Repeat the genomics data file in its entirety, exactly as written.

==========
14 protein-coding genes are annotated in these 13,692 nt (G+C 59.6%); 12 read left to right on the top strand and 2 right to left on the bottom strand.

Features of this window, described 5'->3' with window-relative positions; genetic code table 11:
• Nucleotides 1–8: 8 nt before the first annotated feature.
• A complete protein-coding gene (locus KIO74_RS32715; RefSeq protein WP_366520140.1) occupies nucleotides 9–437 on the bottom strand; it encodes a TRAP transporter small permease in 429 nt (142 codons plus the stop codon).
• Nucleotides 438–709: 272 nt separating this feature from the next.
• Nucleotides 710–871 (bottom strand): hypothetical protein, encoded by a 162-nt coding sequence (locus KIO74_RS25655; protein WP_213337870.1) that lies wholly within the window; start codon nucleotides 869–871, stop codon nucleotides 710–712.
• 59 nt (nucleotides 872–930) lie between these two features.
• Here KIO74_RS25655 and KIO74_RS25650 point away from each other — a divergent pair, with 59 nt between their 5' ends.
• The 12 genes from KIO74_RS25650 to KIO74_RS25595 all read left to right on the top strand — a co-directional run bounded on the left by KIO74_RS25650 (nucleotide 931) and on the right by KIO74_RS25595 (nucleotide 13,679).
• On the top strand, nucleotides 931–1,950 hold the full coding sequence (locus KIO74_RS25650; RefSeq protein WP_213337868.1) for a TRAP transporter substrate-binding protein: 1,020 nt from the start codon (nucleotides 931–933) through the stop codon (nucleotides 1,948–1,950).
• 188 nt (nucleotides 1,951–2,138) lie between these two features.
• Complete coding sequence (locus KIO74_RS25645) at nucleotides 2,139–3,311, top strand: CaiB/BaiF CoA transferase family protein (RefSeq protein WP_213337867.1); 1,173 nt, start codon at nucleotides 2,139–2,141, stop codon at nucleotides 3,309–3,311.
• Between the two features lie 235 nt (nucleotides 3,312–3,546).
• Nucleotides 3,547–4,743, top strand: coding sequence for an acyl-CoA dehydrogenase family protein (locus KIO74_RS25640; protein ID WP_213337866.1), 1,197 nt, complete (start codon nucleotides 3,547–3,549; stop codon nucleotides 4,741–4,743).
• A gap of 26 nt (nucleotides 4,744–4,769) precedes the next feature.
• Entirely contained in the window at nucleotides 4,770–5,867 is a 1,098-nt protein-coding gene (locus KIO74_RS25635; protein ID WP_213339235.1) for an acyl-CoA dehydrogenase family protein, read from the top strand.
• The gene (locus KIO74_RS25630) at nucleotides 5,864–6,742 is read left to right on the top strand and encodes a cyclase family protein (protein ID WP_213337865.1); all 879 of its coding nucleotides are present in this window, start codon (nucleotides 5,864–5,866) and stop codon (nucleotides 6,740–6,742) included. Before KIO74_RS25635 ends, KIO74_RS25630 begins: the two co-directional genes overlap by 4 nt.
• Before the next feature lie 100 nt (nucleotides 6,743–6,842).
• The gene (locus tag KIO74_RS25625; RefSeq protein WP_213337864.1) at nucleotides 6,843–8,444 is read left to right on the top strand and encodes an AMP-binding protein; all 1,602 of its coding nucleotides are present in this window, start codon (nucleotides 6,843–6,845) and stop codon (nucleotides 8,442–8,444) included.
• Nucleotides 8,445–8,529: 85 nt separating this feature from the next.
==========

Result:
14 protein-coding genes are annotated in these 13,692 nt (G+C 59.6%); 12 read left to right on the top strand and 2 right to left on the bottom strand.

Features of this window, described 5'->3' with window-relative positions; genetic code table 11:
• Nucleotides 1–8: 8 nt before the first annotated feature.
• A complete protein-coding gene (locus KIO74_RS32715; RefSeq protein WP_366520140.1) occupies nucleotides 9–437 on the bottom strand; it encodes a TRAP transporter small permease in 429 nt (142 codons plus the stop codon).
• Nucleotides 438–709: 272 nt separating this feature from the next.
• Nucleotides 710–871 (bottom strand): hypothetical protein, encoded by a 162-nt coding sequence (locus KIO74_RS25655; protein WP_213337870.1) that lies wholly within the window; start codon nucleotides 869–871, stop codon nucleotides 710–712.
• 59 nt (nucleotides 872–930) lie between these two features.
• Here KIO74_RS25655 and KIO74_RS25650 point away from each other — a divergent pair, with 59 nt between their 5' ends.
• The 12 genes from KIO74_RS25650 to KIO74_RS25595 all read left to right on the top strand — a co-directional run bounded on the left by KIO74_RS25650 (nucleotide 931) and on the right by KIO74_RS25595 (nucleotide 13,679).
• On the top strand, nucleotides 931–1,950 hold the full coding sequence (locus KIO74_RS25650; RefSeq protein WP_213337868.1) for a TRAP transporter substrate-binding protein: 1,020 nt from the start codon (nucleotides 931–933) through the stop codon (nucleotides 1,948–1,950).
• 188 nt (nucleotides 1,951–2,138) lie between these two features.
• Complete coding sequence (locus KIO74_RS25645) at nucleotides 2,139–3,311, top strand: CaiB/BaiF CoA transferase family protein (RefSeq protein WP_213337867.1); 1,173 nt, start codon at nucleotides 2,139–2,141, stop codon at nucleotides 3,309–3,311.
• Between the two features lie 235 nt (nucleotides 3,312–3,546).
• Nucleotides 3,547–4,743, top strand: coding sequence for an acyl-CoA dehydrogenase family protein (locus KIO74_RS25640; protein ID WP_213337866.1), 1,197 nt, complete (start codon nucleotides 3,547–3,549; stop codon nucleotides 4,741–4,743).
• A gap of 26 nt (nucleotides 4,744–4,769) precedes the next feature.
• Entirely contained in the window at nucleotides 4,770–5,867 is a 1,098-nt protein-coding gene (locus KIO74_RS25635; protein ID WP_213339235.1) for an acyl-CoA dehydrogenase family protein, read from the top strand.
• The gene (locus KIO74_RS25630) at nucleotides 5,864–6,742 is read left to right on the top strand and encodes a cyclase family protein (protein ID WP_213337865.1); all 879 of its coding nucleotides are present in this window, start codon (nucleotides 5,864–5,866) and stop codon (nucleotides 6,740–6,742) included. Before KIO74_RS25635 ends, KIO74_RS25630 begins: the two co-directional genes overlap by 4 nt.
• Before the next feature lie 100 nt (nucleotides 6,743–6,842).
• The gene (locus tag KIO74_RS25625; RefSeq protein WP_213337864.1) at nucleotides 6,843–8,444 is read left to right on the top strand and encodes an AMP-binding protein; all 1,602 of its coding nucleotides are present in this window, start codon (nucleotides 6,843–6,845) and stop codon (nucleotides 8,442–8,444) included.
• Nucleotides 8,445–8,529: 85 nt separating this feature from the next.